Part 7: Leadership

Governance and accountability for three Christchurch rebuild projects.

In this Part, we discuss:

  • why leadership is important; and
  • our main findings about how well each project met our expectations of leadership.

Why leadership is important

Effective leaders model behaviours and actions that promote expectations of high standards of performance, professional conduct, and achievement. They show this in many ways, including:

  • scrutinising and challenging proposals to inform and make good decisions;
  • owning those decisions and being ready for scrutiny;
  • ensuring clear and open communication within and outside the project;
  • complying with relevant legislation and other requirements; and
  • promoting a culture that commits to learning and continuous improvement.

Leadership is critical to a project from early stages through to outcomes. Poorly led projects can be managed to specifications but might compromise wider outcomes.

Good leaders can also identify opportunities from adversity. If their strategic views and insights are lacking, the project might miss opportunities for new and innovative approaches to achieving the outcomes.

Leadership of risks and issues

We saw examples of strong leadership from the Bus Interchange and Acute Services Building project governance groups. This leadership helped those projects to make progress towards a successful outcome when difficulties arose.

We did not see the same leadership for the New Central Library project. This resulted in risks not being addressed that could have caused the project to fail. Under the new governance arrangements for this project, leadership has improved and steps have been taken to manage these risks.

Members of the Bus Interchange Project Steering Group told us how they had made a difficult decision to delay opening the first stage of the Bus Interchange. Although the building was ready on time, a software problem was identified a few days before the planned opening date.

CERA, supported by ECan, which is responsible for bus services, decided to delay the opening. CERA explained that it had set up its contracts so that the main contractor and software supplier were collectively responsible for fixing the problem.

The problem was fixed within a few days, and the Bus Interchange was able to open with only a week's delay. This left enough time to vacate the Justice and Emergency Services Precinct site on schedule.

In our view, this was a good example of leadership in risk management and decision-making. It shows that the project's leaders were willing to make a difficult decision in the best interests of the project. They had the confidence to do this because they had prepared well for this type of setback.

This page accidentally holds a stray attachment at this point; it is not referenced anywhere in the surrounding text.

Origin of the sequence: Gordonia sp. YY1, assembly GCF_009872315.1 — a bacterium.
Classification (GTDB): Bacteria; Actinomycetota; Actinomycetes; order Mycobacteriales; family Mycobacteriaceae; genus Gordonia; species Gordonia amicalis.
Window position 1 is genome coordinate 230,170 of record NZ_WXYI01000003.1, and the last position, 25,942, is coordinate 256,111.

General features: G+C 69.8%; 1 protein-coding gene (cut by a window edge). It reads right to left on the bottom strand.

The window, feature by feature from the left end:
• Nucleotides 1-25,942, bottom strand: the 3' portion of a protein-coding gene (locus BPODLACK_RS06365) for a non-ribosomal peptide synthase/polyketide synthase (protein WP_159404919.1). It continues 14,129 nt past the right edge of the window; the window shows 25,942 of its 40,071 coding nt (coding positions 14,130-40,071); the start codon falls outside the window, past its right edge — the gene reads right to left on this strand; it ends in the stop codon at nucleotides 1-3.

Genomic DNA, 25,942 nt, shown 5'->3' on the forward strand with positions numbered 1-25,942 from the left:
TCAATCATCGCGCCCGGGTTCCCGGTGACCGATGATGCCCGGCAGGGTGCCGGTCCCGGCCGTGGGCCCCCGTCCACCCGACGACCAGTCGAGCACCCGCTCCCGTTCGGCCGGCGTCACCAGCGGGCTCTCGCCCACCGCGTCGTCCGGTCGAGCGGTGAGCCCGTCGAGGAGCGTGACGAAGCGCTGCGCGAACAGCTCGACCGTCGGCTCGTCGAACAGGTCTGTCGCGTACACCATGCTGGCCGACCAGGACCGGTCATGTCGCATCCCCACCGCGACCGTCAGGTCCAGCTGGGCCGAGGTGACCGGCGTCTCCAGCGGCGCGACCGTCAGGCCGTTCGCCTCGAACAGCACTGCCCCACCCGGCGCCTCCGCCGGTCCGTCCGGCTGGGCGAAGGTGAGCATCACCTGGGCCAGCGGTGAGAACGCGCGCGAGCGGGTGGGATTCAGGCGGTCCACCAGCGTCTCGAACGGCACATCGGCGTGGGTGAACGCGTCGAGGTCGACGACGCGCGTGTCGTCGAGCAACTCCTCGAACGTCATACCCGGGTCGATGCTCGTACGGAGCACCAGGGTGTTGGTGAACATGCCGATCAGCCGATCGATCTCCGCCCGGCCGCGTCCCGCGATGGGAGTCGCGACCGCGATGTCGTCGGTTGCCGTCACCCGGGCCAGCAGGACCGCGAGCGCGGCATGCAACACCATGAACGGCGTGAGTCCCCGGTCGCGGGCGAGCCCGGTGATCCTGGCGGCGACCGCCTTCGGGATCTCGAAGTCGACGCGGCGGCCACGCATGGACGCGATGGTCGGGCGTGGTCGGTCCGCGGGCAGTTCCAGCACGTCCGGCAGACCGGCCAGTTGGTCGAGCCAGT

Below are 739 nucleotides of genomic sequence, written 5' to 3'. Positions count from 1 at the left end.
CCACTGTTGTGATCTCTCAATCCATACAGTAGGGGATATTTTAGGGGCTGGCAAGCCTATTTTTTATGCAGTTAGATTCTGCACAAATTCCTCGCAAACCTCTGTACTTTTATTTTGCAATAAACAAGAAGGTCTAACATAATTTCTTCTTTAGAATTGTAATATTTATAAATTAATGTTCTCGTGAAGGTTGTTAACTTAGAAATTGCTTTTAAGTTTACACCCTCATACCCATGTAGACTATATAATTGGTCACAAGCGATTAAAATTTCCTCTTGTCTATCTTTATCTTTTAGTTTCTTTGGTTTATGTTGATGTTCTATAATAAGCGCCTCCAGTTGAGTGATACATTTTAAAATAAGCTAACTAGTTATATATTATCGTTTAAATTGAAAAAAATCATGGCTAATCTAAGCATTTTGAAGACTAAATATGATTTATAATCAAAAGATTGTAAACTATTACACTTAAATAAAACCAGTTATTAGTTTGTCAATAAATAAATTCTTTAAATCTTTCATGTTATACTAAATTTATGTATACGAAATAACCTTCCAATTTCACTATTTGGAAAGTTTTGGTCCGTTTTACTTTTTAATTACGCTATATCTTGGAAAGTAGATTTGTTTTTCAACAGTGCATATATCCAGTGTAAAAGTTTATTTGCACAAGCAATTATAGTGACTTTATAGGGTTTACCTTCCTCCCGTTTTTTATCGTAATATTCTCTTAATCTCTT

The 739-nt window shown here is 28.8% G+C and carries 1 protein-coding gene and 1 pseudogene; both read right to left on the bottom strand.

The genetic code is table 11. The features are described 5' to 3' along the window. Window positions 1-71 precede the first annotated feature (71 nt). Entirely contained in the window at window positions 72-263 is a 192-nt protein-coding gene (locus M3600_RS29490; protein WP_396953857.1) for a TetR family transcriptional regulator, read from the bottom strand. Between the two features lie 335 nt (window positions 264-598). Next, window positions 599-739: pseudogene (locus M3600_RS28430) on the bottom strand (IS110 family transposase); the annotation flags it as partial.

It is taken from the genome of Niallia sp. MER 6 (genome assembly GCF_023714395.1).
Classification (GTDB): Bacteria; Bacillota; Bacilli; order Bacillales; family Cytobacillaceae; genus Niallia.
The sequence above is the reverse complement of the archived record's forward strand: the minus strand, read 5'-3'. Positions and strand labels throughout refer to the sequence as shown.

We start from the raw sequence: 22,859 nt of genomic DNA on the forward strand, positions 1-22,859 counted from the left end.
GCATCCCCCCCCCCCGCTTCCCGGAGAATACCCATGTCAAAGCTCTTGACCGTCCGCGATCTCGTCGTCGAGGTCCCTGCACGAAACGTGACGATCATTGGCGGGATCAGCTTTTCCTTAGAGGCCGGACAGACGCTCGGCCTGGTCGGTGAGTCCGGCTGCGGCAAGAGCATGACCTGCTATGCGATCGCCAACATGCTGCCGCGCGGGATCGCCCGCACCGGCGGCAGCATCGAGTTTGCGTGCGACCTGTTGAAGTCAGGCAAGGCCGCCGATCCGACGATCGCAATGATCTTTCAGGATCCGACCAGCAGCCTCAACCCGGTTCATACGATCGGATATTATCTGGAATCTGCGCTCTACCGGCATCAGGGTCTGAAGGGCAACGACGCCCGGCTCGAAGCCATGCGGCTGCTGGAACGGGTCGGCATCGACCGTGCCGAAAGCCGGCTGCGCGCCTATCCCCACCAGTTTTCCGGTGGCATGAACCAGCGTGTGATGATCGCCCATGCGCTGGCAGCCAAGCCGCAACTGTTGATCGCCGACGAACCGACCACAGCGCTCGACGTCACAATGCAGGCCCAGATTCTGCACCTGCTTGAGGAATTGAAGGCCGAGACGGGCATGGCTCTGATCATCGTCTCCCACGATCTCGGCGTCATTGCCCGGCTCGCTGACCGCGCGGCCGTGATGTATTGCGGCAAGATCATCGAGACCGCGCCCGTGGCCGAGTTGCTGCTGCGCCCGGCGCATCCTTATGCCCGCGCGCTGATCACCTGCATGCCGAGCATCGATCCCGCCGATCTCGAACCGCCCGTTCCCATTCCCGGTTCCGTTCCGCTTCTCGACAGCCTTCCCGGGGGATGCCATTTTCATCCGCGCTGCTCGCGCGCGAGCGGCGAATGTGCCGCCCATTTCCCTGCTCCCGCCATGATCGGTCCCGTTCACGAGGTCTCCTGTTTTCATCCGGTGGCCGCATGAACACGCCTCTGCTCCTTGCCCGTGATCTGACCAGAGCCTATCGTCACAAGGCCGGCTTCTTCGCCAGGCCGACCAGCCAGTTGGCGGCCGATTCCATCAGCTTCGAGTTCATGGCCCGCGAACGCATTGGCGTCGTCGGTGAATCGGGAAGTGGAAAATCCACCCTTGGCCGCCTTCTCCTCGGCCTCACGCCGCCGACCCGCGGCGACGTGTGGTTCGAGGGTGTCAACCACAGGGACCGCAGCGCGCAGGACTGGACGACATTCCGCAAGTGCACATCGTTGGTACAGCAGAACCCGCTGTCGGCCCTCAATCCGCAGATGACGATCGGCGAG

Strong HRPG leadership has kept the Acute Services Building project progressing even when there has been disagreement between the Ministry and the DHB. The HRPG's leadership has been able to compensate for problems caused by the lack of clarity in project roles and responsibilities.

Despite their differences, people from both the Ministry and the DHB told us they think that the HRPG is leading the project well. Strong leadership is particularly important for this project, which is a much larger and more complex project than the other two we looked at.

In our view, this has been possible only because of the attributes of the members of the HRPG. We saw evidence of this leadership when we observed an HRPG meeting. However, although good leaders are important, a strong governance structure should not depend on individuals. Without strengthening other parts of the arrangements for the Acute Services Building project, the project would be at risk if the HRPG members chose to leave.

In December 2014, when we first looked at the New Central Library project, we saw weaker leadership that put the project at risk. Despite progress, the Project Control Group did not address significant risks to the project's affordability and funding.

For example, the Project Control Group had prioritised making the library as big as possible, even when indicative costs were significantly more than budget. Project reports also show that the Project Control Group dismissed smaller and cheaper options, and simply accepted that cost was a risk. The Project Control Group had also not considered how to manage a potential shortage of funding.